#5: The particles of one substance differ from the particles of other substances.

1 type of particle

In class activity

T r u e F a l s e

 1. Air is a mixture. _____   2. Gold is a pure substance. _____ 3. Water from a lake is a pure substance. _____   4. A pure substance contains particles that are all alike. _____ 5. Two different gases together make up a mixture. _____  Work book: – Page 1 – 3

p. 235

Heterogeneous and homogeneous MIXTURES

What is a mechanical Mixture?

 Mixtures composed of two or more substances that remain visible even after they are mixed.

 Sometimes need a microscope (see p. 245)  Can be solid, liquid or gas  The particles do not evenly mix

 Mechanical mixtures are also known as heterogeneous mixtures (uneven mixtures). p.244

– A salad dressing made of oil and vinegar is considered a heterogeneous mixture because its components: • oil and vinegar — remain separate and distinct.

– Think about a chocolate chip cookie.

• Would it be considered a mechanical mixture?

• Why or why not? ________________________________ ________________________________

Heterogeneous Mixtures

 Example: – Smog-filled air • the amount of smog is not uniform inside the air. – Granola cereal or trail mix • the individual ingredients such as raisins, nuts, and dried fruit remain visible even after mixing. – Concrete • the components of the sand, lime, and water used to create it often remain visible.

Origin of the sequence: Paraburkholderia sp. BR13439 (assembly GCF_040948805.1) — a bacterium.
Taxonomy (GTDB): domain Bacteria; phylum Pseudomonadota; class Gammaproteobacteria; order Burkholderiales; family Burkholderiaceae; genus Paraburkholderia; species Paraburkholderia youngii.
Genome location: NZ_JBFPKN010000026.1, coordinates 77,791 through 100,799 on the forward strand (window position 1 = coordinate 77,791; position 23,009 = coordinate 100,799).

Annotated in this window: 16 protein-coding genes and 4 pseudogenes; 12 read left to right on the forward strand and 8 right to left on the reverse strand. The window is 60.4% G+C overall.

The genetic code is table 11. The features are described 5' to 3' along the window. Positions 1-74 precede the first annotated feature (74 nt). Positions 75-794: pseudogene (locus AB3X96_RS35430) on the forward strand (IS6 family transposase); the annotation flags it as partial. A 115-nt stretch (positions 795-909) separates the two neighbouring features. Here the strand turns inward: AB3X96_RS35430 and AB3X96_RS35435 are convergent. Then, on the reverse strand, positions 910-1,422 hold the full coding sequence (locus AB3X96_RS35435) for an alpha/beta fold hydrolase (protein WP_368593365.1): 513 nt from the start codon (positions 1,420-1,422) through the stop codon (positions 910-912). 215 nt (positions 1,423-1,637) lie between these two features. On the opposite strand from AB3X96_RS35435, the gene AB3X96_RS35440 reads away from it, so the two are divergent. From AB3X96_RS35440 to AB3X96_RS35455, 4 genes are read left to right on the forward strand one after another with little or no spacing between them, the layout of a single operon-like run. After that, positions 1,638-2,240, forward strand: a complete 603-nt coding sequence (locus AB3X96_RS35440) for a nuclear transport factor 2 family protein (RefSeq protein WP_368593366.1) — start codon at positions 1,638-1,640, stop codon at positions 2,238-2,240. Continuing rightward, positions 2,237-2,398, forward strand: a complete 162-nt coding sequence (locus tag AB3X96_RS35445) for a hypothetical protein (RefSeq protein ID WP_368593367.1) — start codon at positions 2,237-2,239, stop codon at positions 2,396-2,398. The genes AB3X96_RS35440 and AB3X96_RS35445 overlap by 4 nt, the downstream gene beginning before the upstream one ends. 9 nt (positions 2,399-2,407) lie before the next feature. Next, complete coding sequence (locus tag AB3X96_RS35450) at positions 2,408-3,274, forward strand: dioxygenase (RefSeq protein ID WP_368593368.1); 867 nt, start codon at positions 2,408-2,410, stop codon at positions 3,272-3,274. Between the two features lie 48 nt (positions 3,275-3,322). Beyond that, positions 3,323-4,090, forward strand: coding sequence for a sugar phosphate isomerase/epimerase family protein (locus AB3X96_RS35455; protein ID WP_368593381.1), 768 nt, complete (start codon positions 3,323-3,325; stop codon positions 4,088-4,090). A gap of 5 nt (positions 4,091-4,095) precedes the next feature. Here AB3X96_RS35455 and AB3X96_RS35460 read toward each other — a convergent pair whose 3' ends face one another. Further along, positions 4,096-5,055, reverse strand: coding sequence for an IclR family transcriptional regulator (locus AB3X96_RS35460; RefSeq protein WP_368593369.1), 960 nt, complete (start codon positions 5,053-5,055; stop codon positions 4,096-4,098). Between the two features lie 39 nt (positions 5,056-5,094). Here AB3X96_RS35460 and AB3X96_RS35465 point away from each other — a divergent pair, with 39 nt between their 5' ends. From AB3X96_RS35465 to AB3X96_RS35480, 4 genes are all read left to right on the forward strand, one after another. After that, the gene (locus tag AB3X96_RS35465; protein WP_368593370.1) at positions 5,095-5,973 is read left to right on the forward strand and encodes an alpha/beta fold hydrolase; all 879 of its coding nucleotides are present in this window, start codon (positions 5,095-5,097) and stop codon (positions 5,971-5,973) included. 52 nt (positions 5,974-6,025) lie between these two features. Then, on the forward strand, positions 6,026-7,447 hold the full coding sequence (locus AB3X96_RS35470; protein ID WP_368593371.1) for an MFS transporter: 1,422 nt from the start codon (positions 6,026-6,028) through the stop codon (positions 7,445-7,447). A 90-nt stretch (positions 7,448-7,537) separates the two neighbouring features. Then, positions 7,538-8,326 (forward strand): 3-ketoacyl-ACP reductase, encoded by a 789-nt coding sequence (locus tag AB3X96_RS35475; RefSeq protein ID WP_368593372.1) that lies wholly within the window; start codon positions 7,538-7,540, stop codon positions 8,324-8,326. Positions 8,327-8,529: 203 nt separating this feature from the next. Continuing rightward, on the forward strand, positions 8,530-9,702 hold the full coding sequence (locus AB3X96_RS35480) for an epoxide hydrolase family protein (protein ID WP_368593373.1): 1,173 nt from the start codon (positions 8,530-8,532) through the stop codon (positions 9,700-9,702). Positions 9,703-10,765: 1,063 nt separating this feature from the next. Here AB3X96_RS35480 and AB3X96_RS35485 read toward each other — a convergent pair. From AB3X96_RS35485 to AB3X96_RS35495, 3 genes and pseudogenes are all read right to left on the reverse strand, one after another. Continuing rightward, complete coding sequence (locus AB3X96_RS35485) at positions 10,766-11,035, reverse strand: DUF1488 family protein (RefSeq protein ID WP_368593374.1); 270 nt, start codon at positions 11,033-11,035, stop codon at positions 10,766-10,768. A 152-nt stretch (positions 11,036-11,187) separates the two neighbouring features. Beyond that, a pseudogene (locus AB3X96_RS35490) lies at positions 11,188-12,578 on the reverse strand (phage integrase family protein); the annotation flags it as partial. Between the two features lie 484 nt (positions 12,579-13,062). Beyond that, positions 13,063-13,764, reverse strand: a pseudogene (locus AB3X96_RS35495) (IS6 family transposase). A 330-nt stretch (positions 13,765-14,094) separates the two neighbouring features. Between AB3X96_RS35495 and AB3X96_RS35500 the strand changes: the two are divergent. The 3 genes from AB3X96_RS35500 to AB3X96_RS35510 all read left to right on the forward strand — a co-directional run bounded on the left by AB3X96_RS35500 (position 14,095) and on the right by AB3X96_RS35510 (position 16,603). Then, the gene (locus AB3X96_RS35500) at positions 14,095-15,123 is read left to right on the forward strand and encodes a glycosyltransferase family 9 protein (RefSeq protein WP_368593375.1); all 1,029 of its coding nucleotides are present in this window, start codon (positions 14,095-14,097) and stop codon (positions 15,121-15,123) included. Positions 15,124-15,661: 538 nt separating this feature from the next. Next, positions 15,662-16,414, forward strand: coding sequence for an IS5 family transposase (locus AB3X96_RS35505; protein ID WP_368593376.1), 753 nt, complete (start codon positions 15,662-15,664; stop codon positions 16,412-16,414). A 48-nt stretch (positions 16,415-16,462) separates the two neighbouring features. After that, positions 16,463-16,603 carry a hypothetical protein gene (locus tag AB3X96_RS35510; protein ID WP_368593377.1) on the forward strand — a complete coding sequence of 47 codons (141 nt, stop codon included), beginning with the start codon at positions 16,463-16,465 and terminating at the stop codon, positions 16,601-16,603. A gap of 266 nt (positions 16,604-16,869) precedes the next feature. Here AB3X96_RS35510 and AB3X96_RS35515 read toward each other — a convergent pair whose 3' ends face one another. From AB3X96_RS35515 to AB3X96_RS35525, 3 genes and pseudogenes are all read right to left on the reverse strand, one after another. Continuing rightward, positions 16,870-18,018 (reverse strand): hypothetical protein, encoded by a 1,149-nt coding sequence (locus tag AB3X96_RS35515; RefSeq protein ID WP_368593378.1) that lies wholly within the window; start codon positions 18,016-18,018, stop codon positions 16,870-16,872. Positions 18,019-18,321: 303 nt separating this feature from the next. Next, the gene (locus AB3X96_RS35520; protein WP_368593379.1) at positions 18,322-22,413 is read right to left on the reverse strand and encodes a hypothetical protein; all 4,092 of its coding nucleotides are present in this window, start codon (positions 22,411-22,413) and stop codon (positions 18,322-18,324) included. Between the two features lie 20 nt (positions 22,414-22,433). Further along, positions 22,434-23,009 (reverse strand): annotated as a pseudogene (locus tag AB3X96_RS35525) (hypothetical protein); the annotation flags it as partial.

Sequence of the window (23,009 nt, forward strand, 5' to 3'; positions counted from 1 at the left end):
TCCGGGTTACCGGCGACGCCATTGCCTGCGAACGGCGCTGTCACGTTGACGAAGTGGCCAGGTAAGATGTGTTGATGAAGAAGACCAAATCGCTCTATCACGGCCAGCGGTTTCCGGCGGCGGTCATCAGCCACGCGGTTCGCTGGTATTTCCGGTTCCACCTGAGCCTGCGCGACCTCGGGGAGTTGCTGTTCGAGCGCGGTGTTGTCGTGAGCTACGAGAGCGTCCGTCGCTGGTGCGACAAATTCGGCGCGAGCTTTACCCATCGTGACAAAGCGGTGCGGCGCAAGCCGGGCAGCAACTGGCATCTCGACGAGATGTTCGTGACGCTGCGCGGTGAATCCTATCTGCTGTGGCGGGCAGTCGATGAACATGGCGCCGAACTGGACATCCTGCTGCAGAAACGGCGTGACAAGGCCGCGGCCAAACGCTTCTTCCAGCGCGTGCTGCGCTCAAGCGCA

Heterogeneous Mixtures

Granola bar

What is a Solution?

 A type of mixture in which the pure substances within the solution mix together so well that they give the appearance of only one substance.

 Solutions can be any combination of the three states of matter — solid, liquid, and gas.

 Particles appear to be mixed evenly and to be the same throughout.


Solutions are also called Homogeneous mixtures

 Examples: – When sugar is mixed with water, the sugar seems to "disappear." Yet, if you were to taste the mixture, you would know the sugar was still there. Also, if you were to place the solution in a shallow dish and allow the water to evaporate, the sugar would reappear.

– Air - dissolve carbon dioxide, oxygen, and argon into nitrogen gas. – Brass- made up of copper and zinc.